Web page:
Wrinkling Time

If you’ve ever doubted time is an illusion – or a human construct – try being awake when we “fall back” to standard time in November.

I don’t do this anymore since the promise of getting back the hour of sleep stolen from me in March is too much to resist, but in my younger, wilder days I was often awake at 2 a.m. local time, pumped by the prospect of repeating the hour between 1 and 2 a.m. A kind of time travel without the ethical dilemmas and worries about tearing apart the space-time continuum.

Mostly it was just an excuse to have another round. Or two.

Whether by design or habit, it’s impossible to ignore we’re slaves to the clock. Return to the West Coast after a two-week vacation in Europe and for the next two weeks I feel like I’ve been run over by a bus. Even what should be a minor thing – losing or gaining a measly hour in March or November – feels like a complete unraveling of the fabric of time to the human body.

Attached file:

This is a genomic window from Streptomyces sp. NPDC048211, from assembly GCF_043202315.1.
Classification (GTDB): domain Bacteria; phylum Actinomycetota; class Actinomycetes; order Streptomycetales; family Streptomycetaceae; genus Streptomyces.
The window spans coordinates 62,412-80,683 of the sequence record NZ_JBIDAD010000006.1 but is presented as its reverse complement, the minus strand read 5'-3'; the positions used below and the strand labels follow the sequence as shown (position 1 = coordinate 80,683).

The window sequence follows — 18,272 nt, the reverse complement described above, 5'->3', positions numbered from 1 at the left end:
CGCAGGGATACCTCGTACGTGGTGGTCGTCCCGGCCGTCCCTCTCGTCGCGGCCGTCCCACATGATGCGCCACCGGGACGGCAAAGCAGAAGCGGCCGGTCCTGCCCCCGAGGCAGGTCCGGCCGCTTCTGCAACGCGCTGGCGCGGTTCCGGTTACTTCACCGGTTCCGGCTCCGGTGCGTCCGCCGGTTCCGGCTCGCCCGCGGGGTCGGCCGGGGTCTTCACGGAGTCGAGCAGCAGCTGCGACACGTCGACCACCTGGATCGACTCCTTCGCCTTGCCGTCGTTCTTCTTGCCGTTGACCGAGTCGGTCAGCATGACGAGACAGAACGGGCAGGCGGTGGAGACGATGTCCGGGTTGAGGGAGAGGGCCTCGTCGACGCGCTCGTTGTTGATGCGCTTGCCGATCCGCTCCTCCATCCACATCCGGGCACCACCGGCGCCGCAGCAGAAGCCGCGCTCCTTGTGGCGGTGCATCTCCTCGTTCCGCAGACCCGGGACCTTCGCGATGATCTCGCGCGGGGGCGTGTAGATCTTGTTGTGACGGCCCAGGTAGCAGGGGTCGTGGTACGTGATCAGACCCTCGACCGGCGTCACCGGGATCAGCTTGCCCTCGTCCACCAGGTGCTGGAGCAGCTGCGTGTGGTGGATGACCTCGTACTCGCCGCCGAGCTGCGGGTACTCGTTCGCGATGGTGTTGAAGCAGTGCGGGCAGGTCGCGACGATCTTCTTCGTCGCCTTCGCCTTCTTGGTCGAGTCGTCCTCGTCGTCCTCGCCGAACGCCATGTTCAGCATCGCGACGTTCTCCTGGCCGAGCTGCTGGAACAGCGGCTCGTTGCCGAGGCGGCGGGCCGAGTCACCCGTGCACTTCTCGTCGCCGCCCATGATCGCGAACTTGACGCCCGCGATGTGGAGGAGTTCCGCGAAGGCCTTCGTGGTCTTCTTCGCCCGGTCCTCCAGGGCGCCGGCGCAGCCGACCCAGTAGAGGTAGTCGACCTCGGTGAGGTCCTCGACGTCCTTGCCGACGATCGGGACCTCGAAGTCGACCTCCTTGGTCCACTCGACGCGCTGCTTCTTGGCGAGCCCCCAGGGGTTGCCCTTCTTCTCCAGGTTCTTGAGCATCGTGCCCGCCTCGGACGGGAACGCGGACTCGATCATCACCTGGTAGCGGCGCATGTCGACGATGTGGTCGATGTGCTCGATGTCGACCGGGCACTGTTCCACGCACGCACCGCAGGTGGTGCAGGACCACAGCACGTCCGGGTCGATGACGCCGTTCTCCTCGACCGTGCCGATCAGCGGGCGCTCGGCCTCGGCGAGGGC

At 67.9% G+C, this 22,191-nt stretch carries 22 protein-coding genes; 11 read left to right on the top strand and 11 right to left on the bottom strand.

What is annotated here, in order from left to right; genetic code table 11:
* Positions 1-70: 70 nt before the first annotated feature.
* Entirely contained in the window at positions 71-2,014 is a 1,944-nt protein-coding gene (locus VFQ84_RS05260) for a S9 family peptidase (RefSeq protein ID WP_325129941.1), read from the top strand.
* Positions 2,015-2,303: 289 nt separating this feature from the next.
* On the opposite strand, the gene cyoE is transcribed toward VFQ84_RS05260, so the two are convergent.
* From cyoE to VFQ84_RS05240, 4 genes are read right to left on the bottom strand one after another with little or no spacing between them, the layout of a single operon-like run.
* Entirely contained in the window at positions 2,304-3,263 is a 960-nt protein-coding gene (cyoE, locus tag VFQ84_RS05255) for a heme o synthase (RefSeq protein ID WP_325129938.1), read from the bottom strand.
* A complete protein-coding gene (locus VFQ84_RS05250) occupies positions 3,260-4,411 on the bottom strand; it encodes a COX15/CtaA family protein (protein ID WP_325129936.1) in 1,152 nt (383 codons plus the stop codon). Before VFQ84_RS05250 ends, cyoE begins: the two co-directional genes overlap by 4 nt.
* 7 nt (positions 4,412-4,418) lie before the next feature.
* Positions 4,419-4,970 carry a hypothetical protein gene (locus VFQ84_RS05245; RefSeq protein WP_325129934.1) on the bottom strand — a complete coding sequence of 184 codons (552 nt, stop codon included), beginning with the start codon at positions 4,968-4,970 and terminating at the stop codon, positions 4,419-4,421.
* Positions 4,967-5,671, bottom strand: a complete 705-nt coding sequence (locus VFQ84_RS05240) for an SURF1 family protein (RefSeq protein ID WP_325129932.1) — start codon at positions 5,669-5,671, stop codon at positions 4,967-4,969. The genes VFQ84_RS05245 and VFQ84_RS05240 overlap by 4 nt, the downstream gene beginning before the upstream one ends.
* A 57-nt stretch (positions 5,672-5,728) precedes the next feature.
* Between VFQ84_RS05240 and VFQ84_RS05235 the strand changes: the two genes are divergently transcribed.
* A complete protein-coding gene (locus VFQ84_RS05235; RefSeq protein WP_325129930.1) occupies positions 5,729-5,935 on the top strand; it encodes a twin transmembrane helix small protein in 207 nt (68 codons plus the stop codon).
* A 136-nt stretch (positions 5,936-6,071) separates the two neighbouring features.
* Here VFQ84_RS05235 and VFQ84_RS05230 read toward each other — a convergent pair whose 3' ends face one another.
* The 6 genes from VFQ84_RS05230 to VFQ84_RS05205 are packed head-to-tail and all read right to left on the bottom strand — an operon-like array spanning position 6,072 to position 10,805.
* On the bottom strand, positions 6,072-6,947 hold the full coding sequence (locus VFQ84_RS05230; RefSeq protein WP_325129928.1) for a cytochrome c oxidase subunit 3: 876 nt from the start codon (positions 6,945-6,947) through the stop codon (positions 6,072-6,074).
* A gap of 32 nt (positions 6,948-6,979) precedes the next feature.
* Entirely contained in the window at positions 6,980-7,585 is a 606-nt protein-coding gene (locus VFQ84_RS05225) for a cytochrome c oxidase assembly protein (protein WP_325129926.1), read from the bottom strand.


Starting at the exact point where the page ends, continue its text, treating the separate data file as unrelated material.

So my heart leapt for joy, briefly, this summer when the California Legislature decided to give voters a say on whether we scrap springing forward and falling back in the Golden State.

“We started this practice to conserve energy during wartime, but studies show that this is no longer the case. We are no longer saving energy, and studies have shown this practice increases risk of heart attacks, traffic accidents and crimes,” Assemblyman Kansen Chu, D-San Jose, said of his plan to let voters say whether to repeal the Daylight Saving Time Act.